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A Natural History of Sign Language
David F. Armstrong
From Reference & Research Book News
In celebration of the 50th anniversary of the late William C. Stokoe’s groundbreaking work, Sign Language Structure, Armstrong (anthropology, Gallaudet U., Washington, DC) explores what we can learn about the human capacity for language and communication by analyzing examples of human signing within a broad range of social contexts and geographic locations. The diverse terrain covered includes language theory work of Noam Chomsky, Steven Pinker, and Stokoe; discussion of the anatomy of early human ancestors; evidence found in excerpts from the writings of Shakespeare, Dickens, and Pound; observations from Socrates, Lucretius, and Abbé de l’Epée on signing among deaf people; and the development of sign languages in isolated Bedouin communities and indigenous peoples of North America and Australia. Finally, Armstrong considers the concept of “deaf gain” — what the experiences of signing deaf communities over many centuries has contributed to knowledge about the human condition in general, and how humans might communicate optimally in a primarily visual medium.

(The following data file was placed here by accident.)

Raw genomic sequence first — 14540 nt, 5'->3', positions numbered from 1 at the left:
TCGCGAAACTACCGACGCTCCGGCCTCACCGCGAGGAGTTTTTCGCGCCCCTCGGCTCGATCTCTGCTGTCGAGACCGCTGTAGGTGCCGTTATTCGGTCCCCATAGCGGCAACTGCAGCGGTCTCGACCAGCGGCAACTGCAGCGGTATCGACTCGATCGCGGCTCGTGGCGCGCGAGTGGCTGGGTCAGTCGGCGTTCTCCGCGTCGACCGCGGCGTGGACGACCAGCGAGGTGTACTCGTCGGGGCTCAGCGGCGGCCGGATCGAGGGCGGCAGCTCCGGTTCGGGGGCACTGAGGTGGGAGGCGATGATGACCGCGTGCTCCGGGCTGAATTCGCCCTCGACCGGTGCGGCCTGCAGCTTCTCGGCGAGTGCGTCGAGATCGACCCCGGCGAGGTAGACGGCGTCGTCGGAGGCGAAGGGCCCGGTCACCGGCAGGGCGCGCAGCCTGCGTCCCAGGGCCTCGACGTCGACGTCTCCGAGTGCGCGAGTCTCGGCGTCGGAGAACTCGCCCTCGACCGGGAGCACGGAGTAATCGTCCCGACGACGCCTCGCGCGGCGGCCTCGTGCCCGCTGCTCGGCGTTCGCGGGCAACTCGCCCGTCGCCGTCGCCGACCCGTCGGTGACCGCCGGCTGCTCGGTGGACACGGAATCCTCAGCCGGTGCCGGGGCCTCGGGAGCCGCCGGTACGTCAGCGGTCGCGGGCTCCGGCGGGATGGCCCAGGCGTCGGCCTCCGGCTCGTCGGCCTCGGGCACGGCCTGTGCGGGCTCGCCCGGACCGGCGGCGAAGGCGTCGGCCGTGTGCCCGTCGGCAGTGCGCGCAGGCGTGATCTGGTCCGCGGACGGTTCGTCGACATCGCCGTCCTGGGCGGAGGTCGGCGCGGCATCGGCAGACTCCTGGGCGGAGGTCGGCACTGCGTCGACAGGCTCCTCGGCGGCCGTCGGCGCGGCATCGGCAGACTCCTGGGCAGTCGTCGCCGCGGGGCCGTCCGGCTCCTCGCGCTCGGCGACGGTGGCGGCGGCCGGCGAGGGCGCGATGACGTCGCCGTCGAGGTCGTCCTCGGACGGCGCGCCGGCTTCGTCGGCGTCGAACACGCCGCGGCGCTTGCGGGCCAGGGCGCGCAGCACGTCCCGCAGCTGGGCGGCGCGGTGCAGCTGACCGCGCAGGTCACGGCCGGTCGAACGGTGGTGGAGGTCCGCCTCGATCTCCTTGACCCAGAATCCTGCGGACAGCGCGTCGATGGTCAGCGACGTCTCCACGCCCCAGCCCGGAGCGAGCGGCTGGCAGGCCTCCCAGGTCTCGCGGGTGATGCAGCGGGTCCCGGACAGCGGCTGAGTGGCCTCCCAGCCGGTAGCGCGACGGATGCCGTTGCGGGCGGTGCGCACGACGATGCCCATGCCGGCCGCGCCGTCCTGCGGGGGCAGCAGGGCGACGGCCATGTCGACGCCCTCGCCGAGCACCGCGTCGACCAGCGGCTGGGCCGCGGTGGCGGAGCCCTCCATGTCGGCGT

David F. Armstrong is an anthropologist and former Executive Director and Budget Director at Gallaudet University.